Results for: Disease

Biocomplexity Institute collaborators Sai Ma and Chang Lu

March 15, 2018

Epigenomic Tool Breakthrough Has Implications for Identifying Disease Processes

Through a collaboration with Virginia Tech chemical engineering experts, Biocomplexity Institute researcher Hehuang "David" Xie has helped simplify the way scientists will identify the epigenetic roots of disease.

October 26, 2017

Virginia Tech Scientists Share Research at Virginia Academy of Science, Engineering, and Medicine

Virginia Tech leaders, scientists, and engineers will gather Oct. 29-30 to focus on challenges in emerging infections and preparedness for the 2017 Summit of the Virginia Academy of Science, Engineering, and Medicine (VASEM). 

July 17, 2017

Precision Medicine Could Help Patients Grappling with Life-threatening Intestinal Infections

Patients in long-term care facilities face an elevated risk of C. difficile infection, a life-threatening disease that could be managed more effectively with a precision medicine treatment plan.

June 20, 2017

Biocomplexity Institute’s Ebola-tested Tools Help Set New Standard for Federal Disease Control

Biocomplexity Institute researchers are building an online network designed to help disease experts share information, identify warning signs of impending epidemics, and coordinate effective response strategies for ongoing outbreaks.

June 15, 2017

Researchers Uncover New Immunometabolic Target for Inflammatory Bowel Disease Treatments

Researchers at the Biocomplexity Institute of Virginia Tech have discovered a new therapeutic target for inflammatory bowel disease, and it’s right inside our immune cells: a gene known as NLRX1.

April 21, 2017

Research Shines Positive Light on Harmful Bacteria

Researchers at the Biocomplexity Institute of Virginia Tech are exploring why H. pylori bacteria are harmful to some people, while providing health benefits to others.

April 06, 2017

Successful Drug Trial Hints at Safer, More Effective Treatments for Flu

With hospitalizations estimated in the hundreds of thousands for influenza, research is more important than ever. Researchers at the Biocomplexity Institute of Virginia Tech’s Nutritional Immunology and Molecular Medicine Laboratory (NIMML) have recently explored a new therapeutic target to treat flu infection.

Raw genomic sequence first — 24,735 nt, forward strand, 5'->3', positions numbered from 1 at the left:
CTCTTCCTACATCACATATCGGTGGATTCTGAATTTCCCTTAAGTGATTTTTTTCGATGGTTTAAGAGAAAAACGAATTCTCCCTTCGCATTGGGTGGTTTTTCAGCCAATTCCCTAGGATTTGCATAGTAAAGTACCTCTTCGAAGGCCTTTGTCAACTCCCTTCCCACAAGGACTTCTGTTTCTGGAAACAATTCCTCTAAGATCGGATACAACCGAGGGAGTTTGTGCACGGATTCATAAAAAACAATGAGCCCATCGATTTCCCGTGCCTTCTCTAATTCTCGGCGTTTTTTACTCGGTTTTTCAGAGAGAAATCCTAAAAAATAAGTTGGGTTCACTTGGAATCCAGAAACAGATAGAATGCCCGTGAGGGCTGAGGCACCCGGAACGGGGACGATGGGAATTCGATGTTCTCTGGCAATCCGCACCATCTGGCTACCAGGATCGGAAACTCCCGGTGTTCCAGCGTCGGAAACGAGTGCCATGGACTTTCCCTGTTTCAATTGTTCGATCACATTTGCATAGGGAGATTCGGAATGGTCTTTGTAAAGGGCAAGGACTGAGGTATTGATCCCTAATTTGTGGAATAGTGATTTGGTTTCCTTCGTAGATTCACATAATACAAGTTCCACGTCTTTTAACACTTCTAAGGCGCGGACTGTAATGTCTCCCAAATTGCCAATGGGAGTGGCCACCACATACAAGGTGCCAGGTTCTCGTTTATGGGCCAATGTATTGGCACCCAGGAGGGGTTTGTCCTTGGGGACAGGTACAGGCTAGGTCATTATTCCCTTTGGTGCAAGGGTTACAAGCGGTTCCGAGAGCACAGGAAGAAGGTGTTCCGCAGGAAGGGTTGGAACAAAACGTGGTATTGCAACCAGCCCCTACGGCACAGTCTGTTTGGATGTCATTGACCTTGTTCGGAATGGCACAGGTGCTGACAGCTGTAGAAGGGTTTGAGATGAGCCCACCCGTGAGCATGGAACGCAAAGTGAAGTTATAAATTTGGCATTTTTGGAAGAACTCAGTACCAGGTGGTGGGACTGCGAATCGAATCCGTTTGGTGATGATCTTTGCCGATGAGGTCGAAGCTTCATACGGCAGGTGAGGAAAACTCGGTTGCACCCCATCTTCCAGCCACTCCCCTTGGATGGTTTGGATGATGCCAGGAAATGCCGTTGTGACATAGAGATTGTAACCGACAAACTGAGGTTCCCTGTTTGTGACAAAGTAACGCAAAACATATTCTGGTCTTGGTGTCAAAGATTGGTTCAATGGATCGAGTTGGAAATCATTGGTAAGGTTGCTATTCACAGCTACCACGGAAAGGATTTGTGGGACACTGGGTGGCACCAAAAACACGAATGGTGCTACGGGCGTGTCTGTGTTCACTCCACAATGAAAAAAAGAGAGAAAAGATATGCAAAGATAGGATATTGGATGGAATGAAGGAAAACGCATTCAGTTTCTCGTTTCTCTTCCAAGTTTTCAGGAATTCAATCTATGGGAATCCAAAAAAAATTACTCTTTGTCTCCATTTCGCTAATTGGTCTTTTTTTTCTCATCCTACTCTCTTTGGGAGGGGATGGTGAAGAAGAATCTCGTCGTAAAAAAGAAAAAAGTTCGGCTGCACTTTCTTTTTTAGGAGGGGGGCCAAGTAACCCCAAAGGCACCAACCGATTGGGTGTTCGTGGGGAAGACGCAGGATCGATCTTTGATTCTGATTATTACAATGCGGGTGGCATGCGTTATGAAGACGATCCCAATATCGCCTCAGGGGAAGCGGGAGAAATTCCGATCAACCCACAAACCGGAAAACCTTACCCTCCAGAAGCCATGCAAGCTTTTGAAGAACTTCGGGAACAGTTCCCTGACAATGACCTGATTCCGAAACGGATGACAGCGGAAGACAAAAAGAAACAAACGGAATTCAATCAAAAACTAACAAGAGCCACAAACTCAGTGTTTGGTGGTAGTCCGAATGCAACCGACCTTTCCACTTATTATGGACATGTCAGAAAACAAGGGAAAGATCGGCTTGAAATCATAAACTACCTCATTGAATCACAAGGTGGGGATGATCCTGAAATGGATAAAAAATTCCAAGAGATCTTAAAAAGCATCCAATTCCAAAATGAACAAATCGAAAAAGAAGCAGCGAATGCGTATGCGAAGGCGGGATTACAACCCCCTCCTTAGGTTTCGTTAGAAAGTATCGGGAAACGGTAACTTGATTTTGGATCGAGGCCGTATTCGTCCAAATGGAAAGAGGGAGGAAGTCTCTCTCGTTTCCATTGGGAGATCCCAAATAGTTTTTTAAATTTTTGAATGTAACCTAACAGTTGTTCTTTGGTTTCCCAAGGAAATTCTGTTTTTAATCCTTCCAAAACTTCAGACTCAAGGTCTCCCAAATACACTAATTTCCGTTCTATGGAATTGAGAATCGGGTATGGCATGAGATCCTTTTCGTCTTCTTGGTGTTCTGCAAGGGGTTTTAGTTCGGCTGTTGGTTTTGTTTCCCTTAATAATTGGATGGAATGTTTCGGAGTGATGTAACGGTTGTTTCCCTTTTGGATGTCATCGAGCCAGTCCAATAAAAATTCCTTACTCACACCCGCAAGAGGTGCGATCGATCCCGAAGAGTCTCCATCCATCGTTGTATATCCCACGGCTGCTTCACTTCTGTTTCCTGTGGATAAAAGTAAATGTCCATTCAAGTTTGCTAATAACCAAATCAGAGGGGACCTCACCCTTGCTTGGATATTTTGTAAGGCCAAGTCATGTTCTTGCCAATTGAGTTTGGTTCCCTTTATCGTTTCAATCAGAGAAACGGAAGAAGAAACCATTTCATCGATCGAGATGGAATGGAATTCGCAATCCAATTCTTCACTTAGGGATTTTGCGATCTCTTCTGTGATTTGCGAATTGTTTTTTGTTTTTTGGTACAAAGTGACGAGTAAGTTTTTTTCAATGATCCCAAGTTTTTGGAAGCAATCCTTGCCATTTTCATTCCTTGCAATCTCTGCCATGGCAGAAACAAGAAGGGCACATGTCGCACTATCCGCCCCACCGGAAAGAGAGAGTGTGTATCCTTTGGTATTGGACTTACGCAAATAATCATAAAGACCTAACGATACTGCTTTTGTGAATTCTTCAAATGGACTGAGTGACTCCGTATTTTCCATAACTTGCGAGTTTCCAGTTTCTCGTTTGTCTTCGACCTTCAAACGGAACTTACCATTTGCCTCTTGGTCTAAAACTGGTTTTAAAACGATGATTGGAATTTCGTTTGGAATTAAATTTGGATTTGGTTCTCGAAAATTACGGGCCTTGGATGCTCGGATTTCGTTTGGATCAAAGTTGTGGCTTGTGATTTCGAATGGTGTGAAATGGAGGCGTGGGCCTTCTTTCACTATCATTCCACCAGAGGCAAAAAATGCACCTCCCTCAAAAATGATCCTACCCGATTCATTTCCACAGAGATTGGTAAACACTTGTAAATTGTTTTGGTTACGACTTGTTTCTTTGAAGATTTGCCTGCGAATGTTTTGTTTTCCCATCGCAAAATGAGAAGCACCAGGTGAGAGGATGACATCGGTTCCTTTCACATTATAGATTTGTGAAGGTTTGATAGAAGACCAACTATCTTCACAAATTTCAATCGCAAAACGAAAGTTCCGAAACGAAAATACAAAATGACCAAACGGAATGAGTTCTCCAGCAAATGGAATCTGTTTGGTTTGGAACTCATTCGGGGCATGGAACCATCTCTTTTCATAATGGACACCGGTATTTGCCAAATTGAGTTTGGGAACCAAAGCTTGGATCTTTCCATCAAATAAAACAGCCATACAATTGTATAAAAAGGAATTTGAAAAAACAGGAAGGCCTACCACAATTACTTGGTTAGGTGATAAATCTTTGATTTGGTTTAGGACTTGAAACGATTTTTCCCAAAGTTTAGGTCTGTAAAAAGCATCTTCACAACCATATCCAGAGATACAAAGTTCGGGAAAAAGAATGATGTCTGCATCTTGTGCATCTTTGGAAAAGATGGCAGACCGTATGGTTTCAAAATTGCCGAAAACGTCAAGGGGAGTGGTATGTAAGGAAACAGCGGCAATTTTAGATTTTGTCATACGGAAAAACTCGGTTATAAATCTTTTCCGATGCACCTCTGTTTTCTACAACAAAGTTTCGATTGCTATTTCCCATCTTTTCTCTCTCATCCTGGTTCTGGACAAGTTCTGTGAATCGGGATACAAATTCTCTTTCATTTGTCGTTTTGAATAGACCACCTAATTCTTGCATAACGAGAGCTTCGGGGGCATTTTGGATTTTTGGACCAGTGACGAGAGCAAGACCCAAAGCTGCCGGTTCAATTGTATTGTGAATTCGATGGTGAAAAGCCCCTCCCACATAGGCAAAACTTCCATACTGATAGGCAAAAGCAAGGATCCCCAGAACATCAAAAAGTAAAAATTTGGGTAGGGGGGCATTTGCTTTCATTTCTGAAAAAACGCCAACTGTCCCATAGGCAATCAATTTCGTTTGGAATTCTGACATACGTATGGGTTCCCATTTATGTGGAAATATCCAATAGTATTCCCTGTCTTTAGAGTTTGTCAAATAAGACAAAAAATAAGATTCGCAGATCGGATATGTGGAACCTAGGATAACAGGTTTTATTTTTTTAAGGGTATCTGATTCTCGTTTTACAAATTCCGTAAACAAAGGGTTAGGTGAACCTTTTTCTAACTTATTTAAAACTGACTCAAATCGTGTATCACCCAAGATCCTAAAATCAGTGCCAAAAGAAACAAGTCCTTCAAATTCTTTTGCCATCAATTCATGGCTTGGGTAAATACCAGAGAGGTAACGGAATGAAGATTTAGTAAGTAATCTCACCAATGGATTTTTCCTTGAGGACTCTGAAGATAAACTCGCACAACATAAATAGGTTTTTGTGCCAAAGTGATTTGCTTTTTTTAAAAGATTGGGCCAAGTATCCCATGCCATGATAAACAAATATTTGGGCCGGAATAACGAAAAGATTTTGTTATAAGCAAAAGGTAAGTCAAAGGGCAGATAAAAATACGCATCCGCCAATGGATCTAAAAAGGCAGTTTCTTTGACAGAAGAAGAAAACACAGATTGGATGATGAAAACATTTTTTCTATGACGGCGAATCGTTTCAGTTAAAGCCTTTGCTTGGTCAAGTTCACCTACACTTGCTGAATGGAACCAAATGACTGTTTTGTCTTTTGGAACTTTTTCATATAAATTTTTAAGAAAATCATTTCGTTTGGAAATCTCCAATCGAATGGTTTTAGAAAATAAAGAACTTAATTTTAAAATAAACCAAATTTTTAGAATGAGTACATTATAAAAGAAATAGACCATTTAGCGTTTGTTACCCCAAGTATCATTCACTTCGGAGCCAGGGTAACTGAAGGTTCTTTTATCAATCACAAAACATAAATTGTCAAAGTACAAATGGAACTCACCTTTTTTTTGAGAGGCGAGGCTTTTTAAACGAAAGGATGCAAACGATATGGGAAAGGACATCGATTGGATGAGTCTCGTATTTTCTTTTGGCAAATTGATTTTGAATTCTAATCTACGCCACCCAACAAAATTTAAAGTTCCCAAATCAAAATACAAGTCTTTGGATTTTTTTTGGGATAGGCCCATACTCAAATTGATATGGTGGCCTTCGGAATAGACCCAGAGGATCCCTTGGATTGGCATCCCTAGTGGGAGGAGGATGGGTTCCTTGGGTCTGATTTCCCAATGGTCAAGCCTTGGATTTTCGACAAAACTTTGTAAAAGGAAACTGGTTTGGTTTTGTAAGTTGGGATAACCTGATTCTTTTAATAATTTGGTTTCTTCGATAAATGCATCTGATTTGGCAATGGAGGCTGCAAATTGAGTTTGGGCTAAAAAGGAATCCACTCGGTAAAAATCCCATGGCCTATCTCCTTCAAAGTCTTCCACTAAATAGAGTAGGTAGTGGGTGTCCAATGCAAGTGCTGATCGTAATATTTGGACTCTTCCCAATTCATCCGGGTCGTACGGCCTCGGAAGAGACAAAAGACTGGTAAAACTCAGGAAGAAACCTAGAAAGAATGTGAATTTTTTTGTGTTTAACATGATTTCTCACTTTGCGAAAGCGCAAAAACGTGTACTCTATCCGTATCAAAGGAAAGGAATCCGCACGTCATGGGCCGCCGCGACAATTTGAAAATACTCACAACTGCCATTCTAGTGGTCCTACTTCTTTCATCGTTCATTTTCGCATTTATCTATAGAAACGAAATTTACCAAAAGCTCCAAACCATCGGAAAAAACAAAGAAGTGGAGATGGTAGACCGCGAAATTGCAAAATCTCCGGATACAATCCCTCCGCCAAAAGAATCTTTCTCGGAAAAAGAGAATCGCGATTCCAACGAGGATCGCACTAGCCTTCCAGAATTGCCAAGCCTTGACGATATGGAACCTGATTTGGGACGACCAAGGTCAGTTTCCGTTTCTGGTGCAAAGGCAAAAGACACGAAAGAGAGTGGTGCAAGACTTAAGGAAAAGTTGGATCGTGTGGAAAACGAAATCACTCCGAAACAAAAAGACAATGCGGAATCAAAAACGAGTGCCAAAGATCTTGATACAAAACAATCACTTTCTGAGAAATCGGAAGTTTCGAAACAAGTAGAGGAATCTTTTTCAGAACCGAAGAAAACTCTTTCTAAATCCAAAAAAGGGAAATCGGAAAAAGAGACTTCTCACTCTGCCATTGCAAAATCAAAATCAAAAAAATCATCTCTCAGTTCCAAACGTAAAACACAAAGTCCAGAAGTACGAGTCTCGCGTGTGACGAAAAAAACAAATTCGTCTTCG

March 29, 2017

Hopping the Species Barrier: Harmful Bacteria Discovered in Both Amphibians and Mammals

Once thought to affect mainly humans and livestock, Brucella bacteria are now being found in species scientists never expected. Previously unknown strains of the bacteria were recently discovered in African bullfrogs.

December 17, 2015

Lowering Flu Season’s Heavy Toll

As year-end activities ramp up, the flu is in full swing. In a season that’s often filled with social and economic pressures, the added price of influenza can be staggering: up to $87B in medical costs and lost productivity according to the latest Centers for Disease Control (CDC) statistics.

August 04, 2015

PATRIC: Fighting Antibiotic Resistance Worldwide

Antibacterial resistance is becoming an increasingly pressing problem in hospitals around the world. More and more species of bacteria are developing resistances to commonly used antibiotics, forcing an antibacterial arms race that often results in the death of patients.

December 02, 2013

Scientists Aid in Fighting Deadly, Drug-Resistant TB Around the World

BLACKSBURG, Va, December 2, 2013 – Researchers at Virginia Bioinformatics Institute have recently returned from a trip halfway across the globe in the race to confront drug-resistant tuberculosis. As part of a week-long course in comparative genomics organized by researchers from the Broad Institute, senior bioscientist and computational biologist Rebecca Wattam trained participants on using the Pathosystems Resource Integration Center (PATRIC). PATRIC is a web-based portal that provides bacterial infectious disease researchers with analysis tools and comparative data.  The course took place at the Kwazulu-Natal Research Institute for Tuberculosis and HIV (K-RITH) in Durban, South Africa and involved participants from all over Africa.

April 27, 2008

Scientists Reveal Evolutionary Intricacies of Rickettsia Pathogens

BLACKSBURG, Va., April 28, 2008 - Scientists from the Virginia Bioinformatics Institute (VBI) at Virginia Tech and the University of Maryland School of Medicine have unveiled some of the evolutionary intricacies of rickettsial pathogens by analyzing over a decade's worth of genomic data. Some species of Rickettsia are known to cause harmful diseases in humans, such as epidemic typhus (R. prowazekii) and Rocky Mountain spotted fever (R. rickettsii), while others have been identified as emerging pathogens and organisms that might possibly be used for the development of biological weapons. The new data, which are publicly available via the PATRIC project web site, open up exciting new possibilities for future research.